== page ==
• Nathan Riley, MD

Obgyno Wino Podcast Episode 14 - Thrombocytopenia in Pregnancy

"Education Must Not Simply Teach Work — It Must Teach Life" —W.E.B. DuBois

2016 Reserva Malbec from Bodega Norton

PB#207 - Published March 2019

The skinny on platelets in pregnancy

- platelets: little corks that float around in your bloodstream to plug holes in vessels

- disorders usually present as petechiae, ecchymosis, epistaxis, gingival bleeding, GI bleeding, and AUB (heavy or intermenstrual)

- normal range ~150-400 x 10^9/L

- definition of thrombocytopenia in pregnancy: platelets <150 x 10^9/L

- platelet count decreases as pregnancy progresses

- definition might be arbitrary, as clinically significant bleeding is usually limited to patients undergoing major surgery

- etiology can be categorized as increased platelet destruction or decreased platelet production; in pregnancy? usually the former (immunologic, abnormal activation, or consumption)

DDx: Gestational thrombocytopenia

- most common etiology in pregnancy? gestational (80% of cases)

- underlying pathophysiology not fully understood

- thought to be a combination of hemodilution and increased platelet clearance

- affects 5-10% of pregnant women

- 5 key characteristics:

  1. onset at any time in pregnancy, but usually 2nd or 3rd trimester usually with a platelet count of >75 x 10^9/L

  2. patients are asymptomatic with no history of abnormal bleeding

  3. patients have no history of thrombocytopenia outside of pregnancy

  4. platelet counts usually return to normal within 1-2 months of delivering

  5. incidence of fetal or neonatal thrombocytopenia is low (no specific lab tests to confirm fetal or neonatal thrombocytopenia, however)

DDx: Preeclampsia/HELLP

- accounts for 5-20% of thrombocytopenia in pregnancy

- underlying pathophysiology not fully understood

- thought to be a combination of impaired consumption and activation

- one of the severe features of preeclampsia (<100 x 10^9/L), but close clinical follow-up is recommended if the count drops below 150 x 10^9/L

- hint: sudden onset thrombocytopenia in 3rd trimester should immediately make you think about hypertensive disorders

- clinical hemorrhage uncommon outside of DIC

- if accounted by microangiopathic hemolytic anemia and elevated liver function tests, start thinking about HELLP

- one cross-sectional study suggested neonates may develop thrombocytopenia in pregnancies c/b thrombocytopenia associated w/ preeclampsia/HELLP; but large observational studies haven't supported this claim

DDx: Immunologic etiology

Fetal-neonatal alloimmune thrombocytopenia

- platelet equivalent of hemolytic (Rh) disease of the newborn (though can affect first pregnancy unlike red cell alloimmunization)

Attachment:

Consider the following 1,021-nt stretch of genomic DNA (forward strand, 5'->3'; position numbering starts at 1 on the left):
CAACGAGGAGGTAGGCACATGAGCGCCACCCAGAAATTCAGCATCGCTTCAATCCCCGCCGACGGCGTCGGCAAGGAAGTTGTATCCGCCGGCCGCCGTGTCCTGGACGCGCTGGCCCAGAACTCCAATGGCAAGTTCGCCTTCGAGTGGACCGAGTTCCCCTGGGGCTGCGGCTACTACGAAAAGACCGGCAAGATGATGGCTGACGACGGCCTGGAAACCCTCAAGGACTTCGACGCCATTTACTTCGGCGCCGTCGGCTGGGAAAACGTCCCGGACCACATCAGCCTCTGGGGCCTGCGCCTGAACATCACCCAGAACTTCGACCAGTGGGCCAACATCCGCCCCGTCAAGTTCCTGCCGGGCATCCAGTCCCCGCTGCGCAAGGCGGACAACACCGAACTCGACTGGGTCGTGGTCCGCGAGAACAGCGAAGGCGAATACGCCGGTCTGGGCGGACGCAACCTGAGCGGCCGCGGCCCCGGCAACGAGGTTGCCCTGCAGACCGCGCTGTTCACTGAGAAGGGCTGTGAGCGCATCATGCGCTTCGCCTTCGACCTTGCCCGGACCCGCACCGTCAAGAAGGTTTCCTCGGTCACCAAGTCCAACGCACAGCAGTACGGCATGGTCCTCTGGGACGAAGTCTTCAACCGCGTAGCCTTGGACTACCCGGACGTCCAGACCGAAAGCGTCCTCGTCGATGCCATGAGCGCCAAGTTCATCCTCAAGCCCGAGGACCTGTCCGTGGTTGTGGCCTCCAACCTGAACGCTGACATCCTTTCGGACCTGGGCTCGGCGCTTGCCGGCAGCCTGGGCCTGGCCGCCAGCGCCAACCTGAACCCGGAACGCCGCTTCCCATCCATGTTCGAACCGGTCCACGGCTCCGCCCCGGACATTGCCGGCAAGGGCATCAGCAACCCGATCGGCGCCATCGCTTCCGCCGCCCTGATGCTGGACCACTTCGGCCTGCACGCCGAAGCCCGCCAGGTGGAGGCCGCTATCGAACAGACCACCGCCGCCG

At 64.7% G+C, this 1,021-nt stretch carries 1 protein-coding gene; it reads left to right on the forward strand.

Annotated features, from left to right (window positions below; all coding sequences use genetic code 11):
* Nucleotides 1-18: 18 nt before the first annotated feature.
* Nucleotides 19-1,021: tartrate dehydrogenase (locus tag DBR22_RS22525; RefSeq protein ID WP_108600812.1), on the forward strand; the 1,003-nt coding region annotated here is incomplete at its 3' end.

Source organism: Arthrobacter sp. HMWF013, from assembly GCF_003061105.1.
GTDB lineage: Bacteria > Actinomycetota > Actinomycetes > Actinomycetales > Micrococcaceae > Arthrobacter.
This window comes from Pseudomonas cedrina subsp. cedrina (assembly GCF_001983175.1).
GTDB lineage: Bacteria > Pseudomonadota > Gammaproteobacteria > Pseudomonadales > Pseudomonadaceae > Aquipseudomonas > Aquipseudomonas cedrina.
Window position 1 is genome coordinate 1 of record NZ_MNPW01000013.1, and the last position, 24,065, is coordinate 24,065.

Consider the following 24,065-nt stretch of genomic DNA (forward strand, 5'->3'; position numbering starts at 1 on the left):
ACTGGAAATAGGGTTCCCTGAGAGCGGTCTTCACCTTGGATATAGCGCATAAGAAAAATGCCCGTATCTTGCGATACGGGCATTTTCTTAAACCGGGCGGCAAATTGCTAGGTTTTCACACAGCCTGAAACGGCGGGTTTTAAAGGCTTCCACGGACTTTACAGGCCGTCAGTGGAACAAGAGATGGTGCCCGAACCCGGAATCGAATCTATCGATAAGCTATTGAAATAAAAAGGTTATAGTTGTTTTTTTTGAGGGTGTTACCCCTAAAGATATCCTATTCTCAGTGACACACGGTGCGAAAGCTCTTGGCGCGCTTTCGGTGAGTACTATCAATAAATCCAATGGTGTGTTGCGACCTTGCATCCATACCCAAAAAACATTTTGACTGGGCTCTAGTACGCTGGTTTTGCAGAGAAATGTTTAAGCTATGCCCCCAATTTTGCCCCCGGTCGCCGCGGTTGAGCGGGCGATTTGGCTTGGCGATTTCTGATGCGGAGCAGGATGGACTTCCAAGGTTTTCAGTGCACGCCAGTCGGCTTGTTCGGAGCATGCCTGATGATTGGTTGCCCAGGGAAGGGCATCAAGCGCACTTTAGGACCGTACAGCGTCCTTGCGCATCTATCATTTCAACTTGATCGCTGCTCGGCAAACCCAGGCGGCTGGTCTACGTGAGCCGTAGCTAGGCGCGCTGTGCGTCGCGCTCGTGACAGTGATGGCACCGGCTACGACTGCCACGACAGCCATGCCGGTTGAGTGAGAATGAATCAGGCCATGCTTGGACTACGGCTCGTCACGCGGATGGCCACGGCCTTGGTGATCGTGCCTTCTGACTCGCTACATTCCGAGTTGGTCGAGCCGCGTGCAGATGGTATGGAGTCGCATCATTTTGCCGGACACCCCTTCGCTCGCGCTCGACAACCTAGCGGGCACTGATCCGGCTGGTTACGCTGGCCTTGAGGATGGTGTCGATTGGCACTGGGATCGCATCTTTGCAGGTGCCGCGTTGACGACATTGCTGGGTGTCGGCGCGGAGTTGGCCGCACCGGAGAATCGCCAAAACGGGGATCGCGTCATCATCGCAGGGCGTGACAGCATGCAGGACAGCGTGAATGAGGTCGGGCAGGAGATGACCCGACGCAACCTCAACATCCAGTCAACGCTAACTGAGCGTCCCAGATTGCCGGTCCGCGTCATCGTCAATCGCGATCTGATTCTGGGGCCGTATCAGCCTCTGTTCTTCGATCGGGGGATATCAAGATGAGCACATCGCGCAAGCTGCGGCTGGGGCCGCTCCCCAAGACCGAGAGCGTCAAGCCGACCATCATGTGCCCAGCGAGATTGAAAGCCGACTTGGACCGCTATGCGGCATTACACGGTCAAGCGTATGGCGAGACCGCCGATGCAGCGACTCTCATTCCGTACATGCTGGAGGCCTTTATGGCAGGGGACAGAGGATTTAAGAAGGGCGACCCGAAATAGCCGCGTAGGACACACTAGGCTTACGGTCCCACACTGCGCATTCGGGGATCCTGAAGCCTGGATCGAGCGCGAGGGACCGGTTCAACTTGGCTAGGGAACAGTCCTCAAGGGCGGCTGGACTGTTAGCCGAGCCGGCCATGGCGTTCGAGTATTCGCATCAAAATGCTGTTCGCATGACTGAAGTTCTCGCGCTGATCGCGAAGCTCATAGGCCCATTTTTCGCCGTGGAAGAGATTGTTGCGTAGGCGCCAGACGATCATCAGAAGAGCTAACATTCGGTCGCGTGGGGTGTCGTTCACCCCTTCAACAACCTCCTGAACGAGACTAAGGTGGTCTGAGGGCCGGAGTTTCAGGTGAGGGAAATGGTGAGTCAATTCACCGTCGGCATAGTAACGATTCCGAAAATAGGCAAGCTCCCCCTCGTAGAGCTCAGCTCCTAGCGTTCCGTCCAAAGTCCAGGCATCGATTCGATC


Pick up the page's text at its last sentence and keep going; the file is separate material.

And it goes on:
- mom develops Ig to fetal platelet antigens (more than 15 specific platelet antigens have been identified, HPA-1a most frequent culprit in severe cases)

- incidence around 1 to 1000-3000

- can occur as early as 20 wga

- affected pregnancies generally have no signs or sx and otherwise indistinguishable features (normal pregnancy, labor/delivery)

- newborn will develop thrombocytopenia within hours of birth: petechiae, ecchymosis, bleeding after circumcision or venipuncture

- most serious complication: intracranial hemorrhage (potentially life-threatening); it occurs in 15% of infants with platelets <50 x 10^9/L

- can also occur in utero, and you have a 50% shot at detecting it with ultrasound (intraventricular, periventricular, or parenchymal hemorrhage)

- evidence of recurrence rates is unclear, and it has been suggested that maternal anti-HPA-1a Ig levels during pregnancy may help identify whether succeeding pregnancies will experience severe fetal thrombocytopenia

Maternal immune thrombocytopenia (ITP)

- maternal IgG can cross placenta and lead to fetal and neonatal thrombocytopenia (25% of cases), though <1% chance of severe hemorrhagic complications in the newborn (i.e. intracranial hemorrhage)

- T-cell mediated, incidence unclear: 1 to 1000-10000 pregnancies affected

- primary ITP: isolated thrombocytopenia in the absence of other etiologies; diagnosis of exclusion (i.e. no pathognomonic signs, sx, or diagnostic tests)

- secondary ITP: culprit is an underlying disease (SLE, APS, infection like HIV and HCV) or drug exposure (heparin, antimicrobials, anticonvulsants, analgesics)

- effect on pregnancy is unclear; no obvious dangers until platelets drop below 50 x 10^9/L (20% risk of postpartum hemorrhage, even w/ treatment)

Other possible etiologies

- splenic sequestration, bone marrow disorders, nutritional deficiencies


- CBC (evaluate for pancytopenia)

- peripheral smear (evaluate for platelet clumping --> pseudothrombocytopenia)